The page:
Slide 31:
This plan layout shows the overlay of what that particular truss space looked like, overlaid the plan. You can see we tried to make it as narrow as we can, to the point where we were overlapping the rooms we want to serve. So we can get ceiling registers in each of those rooms. And that's as big as we want to make the thing. No bigger. The reason for that is if it's bigger, it costs more, there's more additional air barrier, more liners, more labor, more time to do it. So from a cost performance we want to make this thing as small as we practically can.

Slide 32:
When we have a plan that's a little bit wider than the plan we just looked at, we went ahead and worked with one truss manufacturer and developed another approach. And this is basically a modified scissor truss. And the modified scissor truss is the exact same thing as the other truss we saw. But does it in a way that we're actually using less lumber per truss. And trusses are priced on board foot of material, so the less board foot of material you can use, the less the truss is going to cost. So structurally, this truss happened to be a little bit more efficient. But it also gives us some more space in which to place our ductwork horizontally across the building. This image actually shows a gable truss, because the struts are vertical. It really is a structural scissor truss where the webs are actually structural in handling the vectors of the structure and not just vertical as they're showing here.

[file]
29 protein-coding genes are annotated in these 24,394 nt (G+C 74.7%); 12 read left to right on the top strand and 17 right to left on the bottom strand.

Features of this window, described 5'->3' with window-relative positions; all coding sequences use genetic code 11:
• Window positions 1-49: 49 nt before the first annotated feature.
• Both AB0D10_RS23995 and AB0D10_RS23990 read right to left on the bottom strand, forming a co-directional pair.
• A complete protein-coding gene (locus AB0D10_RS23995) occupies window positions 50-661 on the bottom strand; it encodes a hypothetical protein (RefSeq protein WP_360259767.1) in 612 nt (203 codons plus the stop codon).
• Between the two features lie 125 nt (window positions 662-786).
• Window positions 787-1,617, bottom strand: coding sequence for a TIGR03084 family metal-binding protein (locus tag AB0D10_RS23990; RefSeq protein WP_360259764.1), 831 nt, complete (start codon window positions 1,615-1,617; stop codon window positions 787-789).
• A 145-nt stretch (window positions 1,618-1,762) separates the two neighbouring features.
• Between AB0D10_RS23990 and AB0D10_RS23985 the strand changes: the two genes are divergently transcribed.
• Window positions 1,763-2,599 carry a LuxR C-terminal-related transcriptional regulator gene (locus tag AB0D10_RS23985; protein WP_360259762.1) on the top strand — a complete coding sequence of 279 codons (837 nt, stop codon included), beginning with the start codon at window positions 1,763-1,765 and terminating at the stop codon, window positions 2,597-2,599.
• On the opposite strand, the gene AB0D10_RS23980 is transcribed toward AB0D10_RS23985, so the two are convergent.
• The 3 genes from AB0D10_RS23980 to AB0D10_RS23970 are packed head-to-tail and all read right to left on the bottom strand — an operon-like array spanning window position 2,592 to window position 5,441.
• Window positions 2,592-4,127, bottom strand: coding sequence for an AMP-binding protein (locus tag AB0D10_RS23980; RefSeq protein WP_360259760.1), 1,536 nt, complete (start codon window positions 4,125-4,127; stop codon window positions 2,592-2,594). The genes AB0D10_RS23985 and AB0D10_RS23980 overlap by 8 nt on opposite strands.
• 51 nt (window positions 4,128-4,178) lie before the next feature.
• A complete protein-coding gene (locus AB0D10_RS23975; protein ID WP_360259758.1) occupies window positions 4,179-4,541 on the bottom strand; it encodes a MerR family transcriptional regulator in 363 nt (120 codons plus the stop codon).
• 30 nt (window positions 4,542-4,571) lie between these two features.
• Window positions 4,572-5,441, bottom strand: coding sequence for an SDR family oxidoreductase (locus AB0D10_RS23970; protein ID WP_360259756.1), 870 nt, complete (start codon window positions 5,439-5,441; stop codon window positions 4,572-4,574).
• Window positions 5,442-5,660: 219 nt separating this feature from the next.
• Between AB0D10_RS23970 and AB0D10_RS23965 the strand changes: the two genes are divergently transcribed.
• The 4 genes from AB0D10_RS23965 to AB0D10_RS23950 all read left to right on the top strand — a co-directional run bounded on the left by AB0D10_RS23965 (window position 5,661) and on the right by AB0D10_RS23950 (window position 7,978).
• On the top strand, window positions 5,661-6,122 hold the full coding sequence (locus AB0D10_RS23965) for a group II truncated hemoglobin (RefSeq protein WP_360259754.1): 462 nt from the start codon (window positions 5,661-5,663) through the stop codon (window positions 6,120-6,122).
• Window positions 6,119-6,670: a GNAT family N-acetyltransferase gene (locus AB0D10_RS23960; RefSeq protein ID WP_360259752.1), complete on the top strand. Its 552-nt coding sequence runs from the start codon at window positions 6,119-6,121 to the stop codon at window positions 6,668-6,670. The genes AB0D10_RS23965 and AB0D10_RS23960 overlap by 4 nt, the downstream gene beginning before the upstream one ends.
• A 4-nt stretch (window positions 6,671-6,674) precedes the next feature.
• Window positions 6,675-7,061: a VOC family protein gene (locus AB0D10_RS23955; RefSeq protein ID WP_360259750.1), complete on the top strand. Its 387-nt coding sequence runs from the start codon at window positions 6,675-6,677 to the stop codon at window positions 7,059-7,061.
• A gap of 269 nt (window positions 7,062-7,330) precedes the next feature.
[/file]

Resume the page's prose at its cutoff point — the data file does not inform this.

Slide 33:
When we overlay that type of scissor truss over the plan, you can see that now we've got kind of a larger layout. That allows us to get further into the spaces below. So we don't have to worry so much about throw locations. We've got some -- we can get closer to the perimeter. If it's a more square plan, not a linear plan, it allows us to get better to the perimeter rooms. You can see on the top right we actually did penetrate the plenum space with one little duct to get into the master bath supply. That's the caveat that the 10 linear foot of ductwork that Challenge Home is kind of giving us an out on, if we wanted to, In this case, we actually just extended a little box around it, which is a little fussy, but it worked as well.

Slide 34:
OK,what we're seeing here is a couple images of a scissor truss installed. The image on the left is a view of the scissor truss from the attic side looking down at the membrane that was installed as the air barrier. And the image on the right is what the ducts look like below that air barrier space. This happens to be kind of a northern Midwest project. It was out in rural Nebraska. The material that we had actually spec-ed for the liner wasn't available. That was the laminated fiber material. So we tried the foil wrap product, knowing that it was probably going to have issues, and we were right, because it wouldn't air-seal properly.

Slide 35: